Monday, October 25, 2010

Nature 2, Man 0: Bees' Tiny Brains Beat Computers, Study Finds

Example The travelling salesman problem (TSP)                             Image via Wikipedia
Bees can solve complex mathematical problems which keep computers busy for days, research has shown.
The insects learn to fly the shortest route between flowers discovered in random order, effectively solving the "travelling salesman problem" , said scientists at Royal Holloway, University of London.
The conundrum involves finding the shortest route that allows a travelling salesman to call at all the locations he has to visit. Computers solve the problem by comparing the length of all possible routes and choosing the one that is shortest.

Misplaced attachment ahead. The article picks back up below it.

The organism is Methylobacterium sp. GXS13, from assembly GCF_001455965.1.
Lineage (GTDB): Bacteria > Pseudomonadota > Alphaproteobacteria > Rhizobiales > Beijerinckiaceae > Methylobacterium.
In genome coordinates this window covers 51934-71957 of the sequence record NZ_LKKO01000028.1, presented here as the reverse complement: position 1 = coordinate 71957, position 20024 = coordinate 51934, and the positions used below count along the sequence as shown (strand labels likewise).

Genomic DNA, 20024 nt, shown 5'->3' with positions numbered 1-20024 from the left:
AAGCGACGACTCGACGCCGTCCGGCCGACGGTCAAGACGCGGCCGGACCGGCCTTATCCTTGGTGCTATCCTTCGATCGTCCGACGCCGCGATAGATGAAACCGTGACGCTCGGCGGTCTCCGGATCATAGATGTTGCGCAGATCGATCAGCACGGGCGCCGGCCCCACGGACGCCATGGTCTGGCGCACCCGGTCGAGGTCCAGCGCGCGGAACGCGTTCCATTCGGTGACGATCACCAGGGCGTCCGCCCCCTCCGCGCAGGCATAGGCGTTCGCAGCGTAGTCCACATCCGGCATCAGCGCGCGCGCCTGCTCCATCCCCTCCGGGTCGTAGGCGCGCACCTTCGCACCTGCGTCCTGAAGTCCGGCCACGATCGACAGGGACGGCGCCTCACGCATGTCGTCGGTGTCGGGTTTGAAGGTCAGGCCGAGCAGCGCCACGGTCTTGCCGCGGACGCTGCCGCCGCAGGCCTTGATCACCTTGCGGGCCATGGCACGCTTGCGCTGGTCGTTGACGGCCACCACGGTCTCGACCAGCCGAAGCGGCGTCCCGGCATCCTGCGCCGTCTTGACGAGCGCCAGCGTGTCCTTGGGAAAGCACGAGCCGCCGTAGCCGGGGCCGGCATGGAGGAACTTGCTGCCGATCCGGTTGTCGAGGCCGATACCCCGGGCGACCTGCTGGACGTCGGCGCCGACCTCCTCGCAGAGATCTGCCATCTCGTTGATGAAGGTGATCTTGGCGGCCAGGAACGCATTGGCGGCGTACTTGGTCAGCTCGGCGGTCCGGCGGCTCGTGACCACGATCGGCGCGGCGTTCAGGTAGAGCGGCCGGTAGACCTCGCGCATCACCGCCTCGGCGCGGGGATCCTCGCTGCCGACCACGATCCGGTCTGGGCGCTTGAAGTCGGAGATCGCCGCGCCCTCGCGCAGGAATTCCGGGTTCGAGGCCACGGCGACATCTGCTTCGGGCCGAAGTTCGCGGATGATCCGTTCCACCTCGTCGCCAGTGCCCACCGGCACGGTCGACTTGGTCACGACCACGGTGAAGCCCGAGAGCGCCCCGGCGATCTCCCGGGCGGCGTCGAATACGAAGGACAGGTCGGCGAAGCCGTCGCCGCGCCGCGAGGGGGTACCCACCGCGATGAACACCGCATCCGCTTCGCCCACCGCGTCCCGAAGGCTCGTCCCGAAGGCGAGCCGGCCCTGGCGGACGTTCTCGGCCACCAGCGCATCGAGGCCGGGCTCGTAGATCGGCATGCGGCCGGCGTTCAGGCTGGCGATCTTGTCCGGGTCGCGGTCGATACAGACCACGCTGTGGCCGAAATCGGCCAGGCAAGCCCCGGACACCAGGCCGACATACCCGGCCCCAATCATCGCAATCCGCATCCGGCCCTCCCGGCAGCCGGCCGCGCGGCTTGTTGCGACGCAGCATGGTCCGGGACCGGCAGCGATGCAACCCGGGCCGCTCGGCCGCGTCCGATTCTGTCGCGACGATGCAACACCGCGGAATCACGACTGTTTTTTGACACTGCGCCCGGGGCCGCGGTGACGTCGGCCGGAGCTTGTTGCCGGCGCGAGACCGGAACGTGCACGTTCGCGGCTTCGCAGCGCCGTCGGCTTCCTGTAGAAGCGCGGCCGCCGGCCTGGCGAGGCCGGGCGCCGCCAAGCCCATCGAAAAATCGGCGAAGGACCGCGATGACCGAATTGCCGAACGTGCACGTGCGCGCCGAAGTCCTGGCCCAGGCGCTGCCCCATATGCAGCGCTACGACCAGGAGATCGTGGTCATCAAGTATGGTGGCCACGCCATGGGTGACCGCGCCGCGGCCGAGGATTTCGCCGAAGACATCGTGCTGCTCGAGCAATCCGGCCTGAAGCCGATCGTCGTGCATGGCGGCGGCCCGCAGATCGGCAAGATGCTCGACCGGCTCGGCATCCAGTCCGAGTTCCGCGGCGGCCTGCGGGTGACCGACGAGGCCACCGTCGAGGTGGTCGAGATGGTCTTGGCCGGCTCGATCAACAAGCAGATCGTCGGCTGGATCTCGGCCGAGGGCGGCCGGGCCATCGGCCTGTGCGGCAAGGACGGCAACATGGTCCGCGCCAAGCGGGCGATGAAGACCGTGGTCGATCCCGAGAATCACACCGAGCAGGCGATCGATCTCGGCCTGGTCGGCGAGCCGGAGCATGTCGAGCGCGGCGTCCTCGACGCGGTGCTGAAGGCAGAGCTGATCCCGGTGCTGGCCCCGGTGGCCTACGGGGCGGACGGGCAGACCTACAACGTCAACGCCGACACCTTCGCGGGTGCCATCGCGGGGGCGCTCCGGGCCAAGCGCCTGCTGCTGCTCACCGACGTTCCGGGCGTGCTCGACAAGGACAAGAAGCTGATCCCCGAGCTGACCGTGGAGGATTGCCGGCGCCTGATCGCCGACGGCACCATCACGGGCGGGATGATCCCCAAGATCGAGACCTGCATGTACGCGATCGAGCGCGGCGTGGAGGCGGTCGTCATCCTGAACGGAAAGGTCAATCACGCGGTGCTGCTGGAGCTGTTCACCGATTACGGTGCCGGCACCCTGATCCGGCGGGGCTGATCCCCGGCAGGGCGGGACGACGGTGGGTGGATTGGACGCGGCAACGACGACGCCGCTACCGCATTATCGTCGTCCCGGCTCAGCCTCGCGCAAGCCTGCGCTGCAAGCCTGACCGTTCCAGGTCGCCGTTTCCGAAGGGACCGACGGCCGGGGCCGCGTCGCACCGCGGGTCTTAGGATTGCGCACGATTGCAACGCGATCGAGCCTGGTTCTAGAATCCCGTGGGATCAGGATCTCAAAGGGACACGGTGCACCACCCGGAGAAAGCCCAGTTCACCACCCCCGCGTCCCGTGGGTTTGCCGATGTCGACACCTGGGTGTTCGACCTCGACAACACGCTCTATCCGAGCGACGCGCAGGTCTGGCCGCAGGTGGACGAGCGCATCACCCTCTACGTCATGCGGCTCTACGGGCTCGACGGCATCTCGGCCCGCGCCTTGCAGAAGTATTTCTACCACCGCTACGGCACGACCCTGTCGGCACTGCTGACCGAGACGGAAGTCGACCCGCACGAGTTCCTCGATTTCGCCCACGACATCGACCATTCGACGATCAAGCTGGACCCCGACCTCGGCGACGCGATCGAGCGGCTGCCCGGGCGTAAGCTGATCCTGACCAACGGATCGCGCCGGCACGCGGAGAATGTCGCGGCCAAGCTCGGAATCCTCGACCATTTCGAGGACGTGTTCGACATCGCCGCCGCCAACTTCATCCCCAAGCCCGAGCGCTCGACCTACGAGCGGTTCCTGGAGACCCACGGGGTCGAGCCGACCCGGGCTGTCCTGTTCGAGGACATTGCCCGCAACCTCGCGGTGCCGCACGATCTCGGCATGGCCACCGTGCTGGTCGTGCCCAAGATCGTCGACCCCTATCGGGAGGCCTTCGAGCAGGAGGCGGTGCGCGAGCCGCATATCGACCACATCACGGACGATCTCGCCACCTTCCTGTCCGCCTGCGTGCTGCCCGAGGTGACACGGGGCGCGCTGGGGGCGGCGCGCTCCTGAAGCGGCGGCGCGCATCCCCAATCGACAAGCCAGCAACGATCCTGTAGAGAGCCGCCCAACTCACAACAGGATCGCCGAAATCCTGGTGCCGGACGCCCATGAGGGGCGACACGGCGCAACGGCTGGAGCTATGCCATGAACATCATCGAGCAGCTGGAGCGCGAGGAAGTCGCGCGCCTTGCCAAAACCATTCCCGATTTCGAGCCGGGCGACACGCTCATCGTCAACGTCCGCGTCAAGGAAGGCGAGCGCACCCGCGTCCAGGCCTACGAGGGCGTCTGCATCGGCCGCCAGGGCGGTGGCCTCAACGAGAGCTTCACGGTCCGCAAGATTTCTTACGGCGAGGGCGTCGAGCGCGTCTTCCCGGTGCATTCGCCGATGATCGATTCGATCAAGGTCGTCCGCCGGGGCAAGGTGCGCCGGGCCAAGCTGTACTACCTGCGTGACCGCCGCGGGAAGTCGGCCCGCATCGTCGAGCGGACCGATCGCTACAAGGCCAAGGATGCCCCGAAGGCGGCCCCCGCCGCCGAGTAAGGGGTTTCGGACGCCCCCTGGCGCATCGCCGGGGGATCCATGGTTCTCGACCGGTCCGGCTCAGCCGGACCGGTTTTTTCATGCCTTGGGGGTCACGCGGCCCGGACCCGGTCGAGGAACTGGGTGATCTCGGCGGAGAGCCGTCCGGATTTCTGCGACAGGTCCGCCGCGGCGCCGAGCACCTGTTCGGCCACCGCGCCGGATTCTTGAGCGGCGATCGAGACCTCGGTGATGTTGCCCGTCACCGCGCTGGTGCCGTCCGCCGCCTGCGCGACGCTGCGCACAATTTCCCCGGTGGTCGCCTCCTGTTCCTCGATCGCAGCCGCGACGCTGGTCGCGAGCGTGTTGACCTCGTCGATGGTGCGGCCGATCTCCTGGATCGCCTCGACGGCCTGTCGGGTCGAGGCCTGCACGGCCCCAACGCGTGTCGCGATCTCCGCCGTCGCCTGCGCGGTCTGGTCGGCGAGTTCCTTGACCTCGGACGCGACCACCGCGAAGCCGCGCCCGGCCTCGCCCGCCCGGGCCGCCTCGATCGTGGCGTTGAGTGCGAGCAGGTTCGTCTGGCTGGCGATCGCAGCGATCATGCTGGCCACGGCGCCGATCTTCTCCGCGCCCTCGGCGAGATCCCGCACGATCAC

Bees manage to reach the same solution using a brain the size of a grass seed.
If only I can have faith the size of a bee's brain!

Once again we see man playing catch-up.
"Despite their tiny brains bees are capable of extraordinary feats of behaviour," said Raine. "We need to understand how they can solve the travelling salesman problem without a computer."
Nice.  (Although I'm not sure about the "computers busy for days" bit.)

Since man is trying to replicate this engineering feat, and since when it comes to graph theory bees are "the bees' knees", I'm calling this Nature 2, Man 0.
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kursk said...

Bees have had tens of millons of years to perfect the algorithm..computers..about 60 some odd years?

RkBall said...

1. What algorithm? As soon as you admit an algorithm, the game is over.

2. Computers can only do what an intelligent agent enable them to do.

3. What actual evidence do you have that a bee's capabilities arose and were refined over 60 million years?

4. Regardless, dumb-as-rock nature has thus-far out-engineered intelligent humans. Hmmm.

"... nothing intellectually compelling or challenging.. bald assertions coupled to superstition... woefully pathetic"